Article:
After reading my column last week on the harmful effects of sleeping at night with the lights on, a patient related to me a problem with her 9-year-old son, who’s so afraid of the dark that he can’t sleep with the lights off.
Up to now he still wets his bed. Apparently, the son’s yaya (babysitter) used to frighten him with stories of scary creatures like ghosts and aswang.
It’s sad that even parents sometimes use this scare tactic to make their kids go to bed early, or else, “the moomoo” (ghost) or monster would come to get them. Sometimes, they would even feign seeing the monster in the closet and describe it to their children. They would assure their kids that they had killed the monster or driven them away—but they might come back if the kids don’t behave or sleep early.
Such mindless tactics can have a double-whammy effect on children, whose imaginations can make these stories seem real in their minds. They believe everything adults tell them, especially their parents or their yaya.
The first whammy is, the secretion of melatonin in the children’s pineal gland will be impaired and since melatonin is a multitasking hormone, there can be complications in the child’s development. It may predispose the child to cancer later in life or even at an early age.
Impaired secretion of melatonin may also be a reason why child actors and actresses are at risk of not attaining full physical development. Their growth might also be stunted, so children should not be made to work at night.
The second whammy—a much more serious one—is the long-term psychological consequences on a child whose fear of the dark was exaggerated.
“Instilling undue fear in children can cause damaging psychological scars in the long-term,” warns Dr. Bess de Guia, a member of the very active Batch ’77 of the University of Santo Tomas (UST) College of Medicine, and a respected psychiatry consultant at The Medical City (TMC).
“Such fear may be the root cause of problems like post-traumatic stress disorder, panic attacks and anxiety disorder,” Bess explains .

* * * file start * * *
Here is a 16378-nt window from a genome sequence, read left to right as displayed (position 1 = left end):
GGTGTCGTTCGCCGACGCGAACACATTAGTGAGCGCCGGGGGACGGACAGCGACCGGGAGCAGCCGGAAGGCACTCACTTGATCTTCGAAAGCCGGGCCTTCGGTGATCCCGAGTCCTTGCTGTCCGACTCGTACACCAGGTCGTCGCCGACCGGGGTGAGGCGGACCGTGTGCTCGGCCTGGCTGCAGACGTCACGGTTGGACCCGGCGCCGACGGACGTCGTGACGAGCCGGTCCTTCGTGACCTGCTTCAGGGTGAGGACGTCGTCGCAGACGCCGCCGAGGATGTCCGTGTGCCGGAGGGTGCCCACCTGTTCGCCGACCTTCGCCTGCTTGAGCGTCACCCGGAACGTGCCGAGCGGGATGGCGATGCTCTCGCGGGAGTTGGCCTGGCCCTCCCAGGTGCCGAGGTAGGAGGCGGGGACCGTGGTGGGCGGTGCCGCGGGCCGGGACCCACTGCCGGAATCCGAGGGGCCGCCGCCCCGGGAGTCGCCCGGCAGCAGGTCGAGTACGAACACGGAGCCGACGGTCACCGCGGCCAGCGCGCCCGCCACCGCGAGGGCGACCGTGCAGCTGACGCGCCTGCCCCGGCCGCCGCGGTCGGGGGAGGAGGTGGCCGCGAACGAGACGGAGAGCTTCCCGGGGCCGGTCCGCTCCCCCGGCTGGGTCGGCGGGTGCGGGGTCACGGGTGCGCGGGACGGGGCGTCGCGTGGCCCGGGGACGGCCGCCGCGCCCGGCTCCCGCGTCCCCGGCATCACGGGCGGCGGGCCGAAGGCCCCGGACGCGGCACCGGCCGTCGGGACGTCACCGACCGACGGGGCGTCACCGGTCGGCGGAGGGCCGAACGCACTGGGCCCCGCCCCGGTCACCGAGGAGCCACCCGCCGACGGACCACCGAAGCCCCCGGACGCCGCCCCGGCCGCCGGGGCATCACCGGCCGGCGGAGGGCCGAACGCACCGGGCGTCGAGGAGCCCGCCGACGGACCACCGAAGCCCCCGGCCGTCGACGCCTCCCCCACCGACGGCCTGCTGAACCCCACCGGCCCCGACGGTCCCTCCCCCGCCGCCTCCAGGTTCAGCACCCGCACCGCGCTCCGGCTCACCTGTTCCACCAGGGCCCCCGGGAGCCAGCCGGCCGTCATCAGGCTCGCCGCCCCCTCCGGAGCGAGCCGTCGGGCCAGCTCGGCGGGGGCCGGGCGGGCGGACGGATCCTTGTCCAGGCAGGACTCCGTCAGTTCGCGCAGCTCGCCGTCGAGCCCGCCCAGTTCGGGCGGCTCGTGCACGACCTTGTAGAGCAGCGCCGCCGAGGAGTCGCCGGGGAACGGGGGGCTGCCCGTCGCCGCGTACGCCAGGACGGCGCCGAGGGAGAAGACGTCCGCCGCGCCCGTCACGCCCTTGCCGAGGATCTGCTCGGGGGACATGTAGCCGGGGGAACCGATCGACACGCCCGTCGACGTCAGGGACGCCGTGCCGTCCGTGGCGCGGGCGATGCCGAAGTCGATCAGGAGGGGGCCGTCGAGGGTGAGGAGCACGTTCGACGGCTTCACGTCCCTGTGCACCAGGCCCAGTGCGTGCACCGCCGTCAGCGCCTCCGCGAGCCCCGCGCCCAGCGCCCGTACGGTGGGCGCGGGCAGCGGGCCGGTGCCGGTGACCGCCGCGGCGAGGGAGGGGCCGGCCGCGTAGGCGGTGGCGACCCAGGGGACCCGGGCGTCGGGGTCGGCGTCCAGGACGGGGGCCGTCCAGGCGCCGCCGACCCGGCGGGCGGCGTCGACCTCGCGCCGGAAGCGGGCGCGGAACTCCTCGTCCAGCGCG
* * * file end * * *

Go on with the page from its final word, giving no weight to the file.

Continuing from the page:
“The common psychological effect is chronic phobic reaction, which may extend to adolescence and beyond,” adds Dr. Nina Halili-Jao, another member of UST Batch ’77 and a child psychiatrist at TMC.
According to Bess and Nina, when fear of the dark reaches a degree that is severe enough to be considered pathological, it is called nyctophobia or achluophobia, one of the most common phobias in both children and young adults.
The two psychiatrists explain that such fear, which can conjure images of scary creatures lurking in the dark, can leave a deep, negative imprint in the child’s subconscious or unconscious mind that can have a lasting effect on his or her mental health until adulthood.
Parents who scare their children to discipline them are unwittingly causing them potentially serious harm if not resolved or “processed early enough.”
Bess shares her own experience: “When I was around 3 or 4 years old, I had my own traumatic experience. Every time there was a bumbay—the white bearded Indian man with a white headdress—around our neighborhood, my yaya and elder siblings scared me off with words like, ‘Hala, kakainin ka niya nang buhay pagtulog mo.’ (He will eat you alive when you sleep).
“Whenever I saw the bumbay, I would hide,” says Bess. “My heart would beat so fast, my face would be ashen with intense fear. At night, I would imagine him in the dark. Fortunately, with my parents’ comforting care and assurance that my yaya was just kidding, I overcame my fear.”
Fear of the dark is actually an evolutionary instinctive defense mechanism of humans, which protected ancient men from nocturnal predators. So, somehow, it’s hardwired in our brain to be wary of the dark.
“This is actually part of our survival mechanism, similar to the ‘flight or fight’ response,” Bess explains. She says that one generally outgrows this fear, but when exaggerated in childhood, it becomes a lasting phobia.
The bed-wetting of our patient’s son is most likely related to his extreme fear of the dark, Bess says. “Bed-wetting is a common disorder among children with psychological problems. They may also be other causes of post-traumatic stress disorder, triggered by the child’s exaggerated fear of the dark.”
Aside from bed-wetting, other symptoms may include tantrums and screaming, thumb-sucking, feeling cold, regression to baby talk, refusal to sleep without a light on, nightmares and wanting to sleep with parents.
Older children and adults may develop some of the following physical and psychological symptoms: hyperventilation (shallow, fast breathing when tense); chest pain, palpitations or feeling choked; getting tired easily; appetite problems (poor appetite or binge eating leading to obesity), ands feeling cold, shivering or shaking.
The unresolved nyctophobia can expand to other psychological and emotional problems: an inferiority complex and over-consciousness of how one looks; pessimism and depression (always thinking about getting sick or dying); obsessive-compulsive traits like repeated checking of places in the house for imagined monsters, or checking several times if the doors are locked; refusing to go out after dark, or into dark places or rooms; frequent awakening at night or insomnia; sleeping with a light or television on, and problems with school or work due to poor concentration.
Next week: Treatment of children and adults with exaggerated fear of the dark
Dr. Bess de Guia and Dr. Nina Halili-Jao hold clinic at the Richmonde Plaza Hotel, Ortigas Center. Call 6333893 and 09178479561.